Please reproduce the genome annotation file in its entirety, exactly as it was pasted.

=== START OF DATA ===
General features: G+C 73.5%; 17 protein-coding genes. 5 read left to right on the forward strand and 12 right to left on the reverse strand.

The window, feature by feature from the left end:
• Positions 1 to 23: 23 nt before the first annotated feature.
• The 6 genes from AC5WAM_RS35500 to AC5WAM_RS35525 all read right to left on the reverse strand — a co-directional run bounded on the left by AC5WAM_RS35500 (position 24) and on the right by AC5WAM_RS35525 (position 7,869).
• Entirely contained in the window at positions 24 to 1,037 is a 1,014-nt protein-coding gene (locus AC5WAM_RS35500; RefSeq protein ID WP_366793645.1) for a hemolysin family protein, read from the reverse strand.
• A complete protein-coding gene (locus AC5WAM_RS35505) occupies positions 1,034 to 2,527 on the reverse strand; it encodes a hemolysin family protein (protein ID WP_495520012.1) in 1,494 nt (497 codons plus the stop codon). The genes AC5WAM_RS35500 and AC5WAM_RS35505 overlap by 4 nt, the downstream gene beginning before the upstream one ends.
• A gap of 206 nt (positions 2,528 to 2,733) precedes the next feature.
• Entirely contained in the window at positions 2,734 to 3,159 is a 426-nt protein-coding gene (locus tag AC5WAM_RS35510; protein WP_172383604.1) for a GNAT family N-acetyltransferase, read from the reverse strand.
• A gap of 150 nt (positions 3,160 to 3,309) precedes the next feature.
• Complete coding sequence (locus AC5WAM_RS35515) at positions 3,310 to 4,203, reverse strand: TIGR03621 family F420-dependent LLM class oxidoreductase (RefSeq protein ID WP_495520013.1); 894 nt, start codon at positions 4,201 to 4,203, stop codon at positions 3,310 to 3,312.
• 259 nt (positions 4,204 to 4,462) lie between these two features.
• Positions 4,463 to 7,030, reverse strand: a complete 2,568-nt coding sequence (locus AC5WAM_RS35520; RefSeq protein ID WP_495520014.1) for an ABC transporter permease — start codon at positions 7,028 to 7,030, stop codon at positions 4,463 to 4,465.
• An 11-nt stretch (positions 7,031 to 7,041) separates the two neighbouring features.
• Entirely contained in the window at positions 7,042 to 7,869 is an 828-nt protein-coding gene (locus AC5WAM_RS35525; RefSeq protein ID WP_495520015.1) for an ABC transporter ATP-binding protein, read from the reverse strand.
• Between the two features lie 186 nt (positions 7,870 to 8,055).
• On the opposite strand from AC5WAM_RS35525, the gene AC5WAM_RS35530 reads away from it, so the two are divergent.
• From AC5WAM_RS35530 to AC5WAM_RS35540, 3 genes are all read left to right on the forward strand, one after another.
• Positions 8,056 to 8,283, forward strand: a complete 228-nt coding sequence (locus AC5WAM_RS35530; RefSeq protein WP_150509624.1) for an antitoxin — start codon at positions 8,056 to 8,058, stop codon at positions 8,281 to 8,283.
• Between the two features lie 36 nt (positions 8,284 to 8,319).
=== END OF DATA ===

General features: G+C 73.5%; 17 protein-coding genes. 5 read left to right on the forward strand and 12 right to left on the reverse strand.

The window, feature by feature from the left end:
• Positions 1 to 23: 23 nt before the first annotated feature.
• The 6 genes from AC5WAM_RS35500 to AC5WAM_RS35525 all read right to left on the reverse strand — a co-directional run bounded on the left by AC5WAM_RS35500 (position 24) and on the right by AC5WAM_RS35525 (position 7,869).
• Entirely contained in the window at positions 24 to 1,037 is a 1,014-nt protein-coding gene (locus AC5WAM_RS35500; RefSeq protein ID WP_366793645.1) for a hemolysin family protein, read from the reverse strand.
• A complete protein-coding gene (locus AC5WAM_RS35505) occupies positions 1,034 to 2,527 on the reverse strand; it encodes a hemolysin family protein (protein ID WP_495520012.1) in 1,494 nt (497 codons plus the stop codon). The genes AC5WAM_RS35500 and AC5WAM_RS35505 overlap by 4 nt, the downstream gene beginning before the upstream one ends.
• A gap of 206 nt (positions 2,528 to 2,733) precedes the next feature.
• Entirely contained in the window at positions 2,734 to 3,159 is a 426-nt protein-coding gene (locus tag AC5WAM_RS35510; protein WP_172383604.1) for a GNAT family N-acetyltransferase, read from the reverse strand.
• A gap of 150 nt (positions 3,160 to 3,309) precedes the next feature.
• Complete coding sequence (locus AC5WAM_RS35515) at positions 3,310 to 4,203, reverse strand: TIGR03621 family F420-dependent LLM class oxidoreductase (RefSeq protein ID WP_495520013.1); 894 nt, start codon at positions 4,201 to 4,203, stop codon at positions 3,310 to 3,312.
• 259 nt (positions 4,204 to 4,462) lie between these two features.
• Positions 4,463 to 7,030, reverse strand: a complete 2,568-nt coding sequence (locus AC5WAM_RS35520; RefSeq protein ID WP_495520014.1) for an ABC transporter permease — start codon at positions 7,028 to 7,030, stop codon at positions 4,463 to 4,465.
• An 11-nt stretch (positions 7,031 to 7,041) separates the two neighbouring features.
• Entirely contained in the window at positions 7,042 to 7,869 is an 828-nt protein-coding gene (locus AC5WAM_RS35525; RefSeq protein ID WP_495520015.1) for an ABC transporter ATP-binding protein, read from the reverse strand.
• Between the two features lie 186 nt (positions 7,870 to 8,055).
• On the opposite strand from AC5WAM_RS35525, the gene AC5WAM_RS35530 reads away from it, so the two are divergent.
• From AC5WAM_RS35530 to AC5WAM_RS35540, 3 genes are all read left to right on the forward strand, one after another.
• Positions 8,056 to 8,283, forward strand: a complete 228-nt coding sequence (locus AC5WAM_RS35530; RefSeq protein WP_150509624.1) for an antitoxin — start codon at positions 8,056 to 8,058, stop codon at positions 8,281 to 8,283.
• Between the two features lie 36 nt (positions 8,284 to 8,319).